Nimrod Antal embraces Metallica’s chaos

"I have a drum brothers"

Two days ago I was wondering what Nimrod Antal was up to lately. I checked up IMDB and saw his forthcoming film was… a Metallica fiction?! Then my good pal Dave asked If I cared to join him for a press screening. Hell yeah! 

I’m a diehard Leonard Cohen fellow. A Springsteen addict. A Townes Van Zandt believer. And not a very big fan of Metallica‘s music, or any heavy metal band for that matter. But gosh I love rock’n’roll. And I dig some of the shots Nimrod Antal put in his prior Psycho hommage, Vacancy. There was a sense of the night there, like he managed to embrace it on film, and I wondered if it was an accident or a strength. After experiencing Metallica: Through The Never last night, I can say it’s definitely a feat.

This concert film was co-written and produced by the band themselves, probably to redeem their image from the dirty laundry shown in the previous Some kind of monster doc. So it’s basically an over the top production for the worldwide & longtime fans.

The concert takes place in a stadium, across a gigantic stage, and is entirely shot in 3D. Intermingled with the anger fueled songs, is the fictionnal journey of one roadie, Trip. And that’s where the film switches to fantasy. Sent on an errand outside the stadium to retrieve a specific item for the band, Trip finds himself in a desolated midtown. All hell breaks loose when a riot opposes gang members and the police force. Amidst the chaos emerges a sadistic figure of pure evil, who addresses Trip and sends his minions after him. Portrayed by the Chronicle main lead Dane DeHaan, Trip showcases some of the same videogame powers, to infamous results.

There's a riot going on.

Although Predators recouped its budget, it was not a groundbreaking success on both commercial and artistic levels. So it looked like Nimrod Antal was available and submitted himself as the director for this project. Altogether with the band, they staged a unique venue for three nights in a row. The final cut benefits from multiple angles, carefully edited from 60 hours worth of rushes, sporting a”you’re on stage with them” fashion. It feels like you’re running around them on stage, and for the most part, the editing was great, giving a great sense of presence and immersion. I have never experienced that closenessness before, at least regarding music in a film.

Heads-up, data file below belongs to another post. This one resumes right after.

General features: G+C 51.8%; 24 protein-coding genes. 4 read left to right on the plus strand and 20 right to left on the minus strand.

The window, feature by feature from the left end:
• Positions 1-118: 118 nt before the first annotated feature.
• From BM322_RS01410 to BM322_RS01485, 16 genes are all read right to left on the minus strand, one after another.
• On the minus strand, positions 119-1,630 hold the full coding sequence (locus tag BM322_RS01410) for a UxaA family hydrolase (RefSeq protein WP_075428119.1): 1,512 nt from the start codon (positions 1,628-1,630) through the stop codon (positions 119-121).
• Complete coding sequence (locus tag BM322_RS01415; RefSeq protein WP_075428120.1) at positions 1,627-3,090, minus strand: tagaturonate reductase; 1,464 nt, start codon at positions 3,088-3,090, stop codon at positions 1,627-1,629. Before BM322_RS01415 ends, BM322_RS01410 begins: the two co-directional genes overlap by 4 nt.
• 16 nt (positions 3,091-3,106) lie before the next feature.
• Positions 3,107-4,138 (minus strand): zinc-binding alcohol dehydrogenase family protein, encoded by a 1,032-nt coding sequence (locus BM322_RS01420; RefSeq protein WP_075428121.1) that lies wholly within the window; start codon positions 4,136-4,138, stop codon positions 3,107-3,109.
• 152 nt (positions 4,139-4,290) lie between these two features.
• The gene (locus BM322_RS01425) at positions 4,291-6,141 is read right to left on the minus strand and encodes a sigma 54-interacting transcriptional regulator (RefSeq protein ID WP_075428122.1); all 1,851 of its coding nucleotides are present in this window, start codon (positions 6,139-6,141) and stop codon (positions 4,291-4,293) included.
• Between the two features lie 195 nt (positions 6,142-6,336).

The balance between the concert bits and Trip’s journey is mostly clunky though. There’s not much dialog to chew our fiction needs, and the audience must sit through entire songs to know if the guy is gonna piss himself or what. Regarding the purpose of Trip’s journey, it falls flat, something the film echoes itself with a final nod to the audience. “Hey, we did’nt want to remake Casablanca folks, we just wanted to put on an awesome sound & visual show”.

James looks very cross.

The overall imagery, borrowing from some of the 90’s heavy metal lore, is conveyed in a beautiful, captivating and effortlessly flair. Drenched in dark blue tones and some other layers of gray, black, glass and orange tints, this dark tale of the night exhales a very sensory vibe. It makes up for a great sound and visual experience,  the result providing a mood that is quite powerful.

In the end, Through the never, in spite of its own shortcomings, very well may set a new bar for concert films. If you’re not a heavy metal fan, you may find it tiresome. But if you’re addicted to Metallica, or highly interested in rock films, or even intrigued by Antal‘s qualities as a director, this is recommended viewing.

Nothing Else Matters
TheNightShift / 20.09.2013

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